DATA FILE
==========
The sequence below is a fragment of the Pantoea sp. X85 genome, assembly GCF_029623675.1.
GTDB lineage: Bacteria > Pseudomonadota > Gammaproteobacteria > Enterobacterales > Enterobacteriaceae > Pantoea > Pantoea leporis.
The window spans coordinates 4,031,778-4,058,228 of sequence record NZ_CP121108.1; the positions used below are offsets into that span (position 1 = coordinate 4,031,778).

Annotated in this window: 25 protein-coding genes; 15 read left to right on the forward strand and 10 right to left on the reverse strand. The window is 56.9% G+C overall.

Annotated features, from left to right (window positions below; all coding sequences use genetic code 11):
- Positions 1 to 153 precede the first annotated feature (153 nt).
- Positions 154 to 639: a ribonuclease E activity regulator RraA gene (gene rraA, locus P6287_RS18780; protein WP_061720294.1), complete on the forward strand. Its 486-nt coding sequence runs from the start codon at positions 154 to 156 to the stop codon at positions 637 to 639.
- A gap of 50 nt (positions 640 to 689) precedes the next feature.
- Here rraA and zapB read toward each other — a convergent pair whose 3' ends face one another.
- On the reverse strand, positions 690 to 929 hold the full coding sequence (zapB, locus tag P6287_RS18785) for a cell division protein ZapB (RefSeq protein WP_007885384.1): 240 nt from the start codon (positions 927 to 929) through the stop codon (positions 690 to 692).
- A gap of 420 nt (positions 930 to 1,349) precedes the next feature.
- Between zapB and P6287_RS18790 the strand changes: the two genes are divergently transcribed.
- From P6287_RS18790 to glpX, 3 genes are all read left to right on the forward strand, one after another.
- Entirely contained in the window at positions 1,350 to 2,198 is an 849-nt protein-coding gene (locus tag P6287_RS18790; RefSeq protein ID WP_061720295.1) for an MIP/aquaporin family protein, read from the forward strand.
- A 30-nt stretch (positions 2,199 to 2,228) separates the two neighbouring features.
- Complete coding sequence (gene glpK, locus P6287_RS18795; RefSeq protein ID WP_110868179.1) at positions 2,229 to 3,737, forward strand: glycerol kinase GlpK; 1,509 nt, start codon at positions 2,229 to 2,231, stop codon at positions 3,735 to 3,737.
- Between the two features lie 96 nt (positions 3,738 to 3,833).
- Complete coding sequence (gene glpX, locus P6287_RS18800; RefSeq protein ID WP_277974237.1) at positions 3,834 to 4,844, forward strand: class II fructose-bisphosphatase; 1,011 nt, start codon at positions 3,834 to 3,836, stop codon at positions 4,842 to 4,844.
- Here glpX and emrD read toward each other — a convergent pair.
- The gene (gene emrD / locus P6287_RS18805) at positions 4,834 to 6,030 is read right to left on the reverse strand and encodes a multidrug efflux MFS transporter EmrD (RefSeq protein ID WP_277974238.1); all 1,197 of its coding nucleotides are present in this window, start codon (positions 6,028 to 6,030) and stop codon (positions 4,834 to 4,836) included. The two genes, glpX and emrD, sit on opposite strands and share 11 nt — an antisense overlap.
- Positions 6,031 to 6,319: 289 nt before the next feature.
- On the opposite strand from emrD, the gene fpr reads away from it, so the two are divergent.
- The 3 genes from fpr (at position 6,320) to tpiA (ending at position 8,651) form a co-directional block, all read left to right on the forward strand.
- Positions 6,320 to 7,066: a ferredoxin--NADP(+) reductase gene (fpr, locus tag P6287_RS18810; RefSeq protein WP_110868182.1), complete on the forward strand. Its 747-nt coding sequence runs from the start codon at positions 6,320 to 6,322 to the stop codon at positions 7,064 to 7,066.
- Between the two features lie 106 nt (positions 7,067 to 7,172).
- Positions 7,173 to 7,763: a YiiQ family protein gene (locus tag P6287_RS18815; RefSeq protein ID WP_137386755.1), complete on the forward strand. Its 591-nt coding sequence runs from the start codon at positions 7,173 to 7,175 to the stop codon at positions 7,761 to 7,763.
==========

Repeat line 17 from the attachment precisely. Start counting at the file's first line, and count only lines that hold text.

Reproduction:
- Between the two features lie 96 nt (positions 3,738 to 3,833).